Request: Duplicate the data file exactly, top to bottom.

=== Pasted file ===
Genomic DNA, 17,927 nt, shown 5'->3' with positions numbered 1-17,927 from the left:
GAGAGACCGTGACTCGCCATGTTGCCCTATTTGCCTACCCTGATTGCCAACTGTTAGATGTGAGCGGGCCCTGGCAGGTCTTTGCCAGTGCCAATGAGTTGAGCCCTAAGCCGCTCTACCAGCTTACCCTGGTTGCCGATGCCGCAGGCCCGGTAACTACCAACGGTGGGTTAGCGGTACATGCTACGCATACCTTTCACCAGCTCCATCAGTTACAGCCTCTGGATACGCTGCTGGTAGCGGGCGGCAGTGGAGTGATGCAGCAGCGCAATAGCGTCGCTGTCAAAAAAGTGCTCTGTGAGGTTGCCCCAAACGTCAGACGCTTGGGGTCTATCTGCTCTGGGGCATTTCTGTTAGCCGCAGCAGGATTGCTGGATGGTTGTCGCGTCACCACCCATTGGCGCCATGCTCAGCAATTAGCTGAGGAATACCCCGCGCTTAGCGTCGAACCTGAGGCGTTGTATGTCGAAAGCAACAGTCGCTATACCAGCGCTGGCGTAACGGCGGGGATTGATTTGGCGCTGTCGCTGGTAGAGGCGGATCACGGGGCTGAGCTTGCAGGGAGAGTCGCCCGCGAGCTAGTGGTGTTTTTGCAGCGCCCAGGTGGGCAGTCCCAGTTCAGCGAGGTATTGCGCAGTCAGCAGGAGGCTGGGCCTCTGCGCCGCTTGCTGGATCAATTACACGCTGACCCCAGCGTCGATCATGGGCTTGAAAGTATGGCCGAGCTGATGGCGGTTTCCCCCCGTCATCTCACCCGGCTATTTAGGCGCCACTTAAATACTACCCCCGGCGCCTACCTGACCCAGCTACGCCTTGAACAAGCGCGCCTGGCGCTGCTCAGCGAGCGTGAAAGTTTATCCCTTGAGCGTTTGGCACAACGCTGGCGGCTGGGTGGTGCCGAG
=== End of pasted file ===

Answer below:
Genomic DNA, 17,927 nt, shown 5'->3' with positions numbered 1-17,927 from the left:
GAGAGACCGTGACTCGCCATGTTGCCCTATTTGCCTACCCTGATTGCCAACTGTTAGATGTGAGCGGGCCCTGGCAGGTCTTTGCCAGTGCCAATGAGTTGAGCCCTAAGCCGCTCTACCAGCTTACCCTGGTTGCCGATGCCGCAGGCCCGGTAACTACCAACGGTGGGTTAGCGGTACATGCTACGCATACCTTTCACCAGCTCCATCAGTTACAGCCTCTGGATACGCTGCTGGTAGCGGGCGGCAGTGGAGTGATGCAGCAGCGCAATAGCGTCGCTGTCAAAAAAGTGCTCTGTGAGGTTGCCCCAAACGTCAGACGCTTGGGGTCTATCTGCTCTGGGGCATTTCTGTTAGCCGCAGCAGGATTGCTGGATGGTTGTCGCGTCACCACCCATTGGCGCCATGCTCAGCAATTAGCTGAGGAATACCCCGCGCTTAGCGTCGAACCTGAGGCGTTGTATGTCGAAAGCAACAGTCGCTATACCAGCGCTGGCGTAACGGCGGGGATTGATTTGGCGCTGTCGCTGGTAGAGGCGGATCACGGGGCTGAGCTTGCAGGGAGAGTCGCCCGCGAGCTAGTGGTGTTTTTGCAGCGCCCAGGTGGGCAGTCCCAGTTCAGCGAGGTATTGCGCAGTCAGCAGGAGGCTGGGCCTCTGCGCCGCTTGCTGGATCAATTACACGCTGACCCCAGCGTCGATCATGGGCTTGAAAGTATGGCCGAGCTGATGGCGGTTTCCCCCCGTCATCTCACCCGGCTATTTAGGCGCCACTTAAATACTACCCCCGGCGCCTACCTGACCCAGCTACGCCTTGAACAAGCGCGCCTGGCGCTGCTCAGCGAGCGTGAAAGTTTATCCCTTGAGCGTTTGGCACAACGCTGGCGGCTGGGTGGTGCCGAG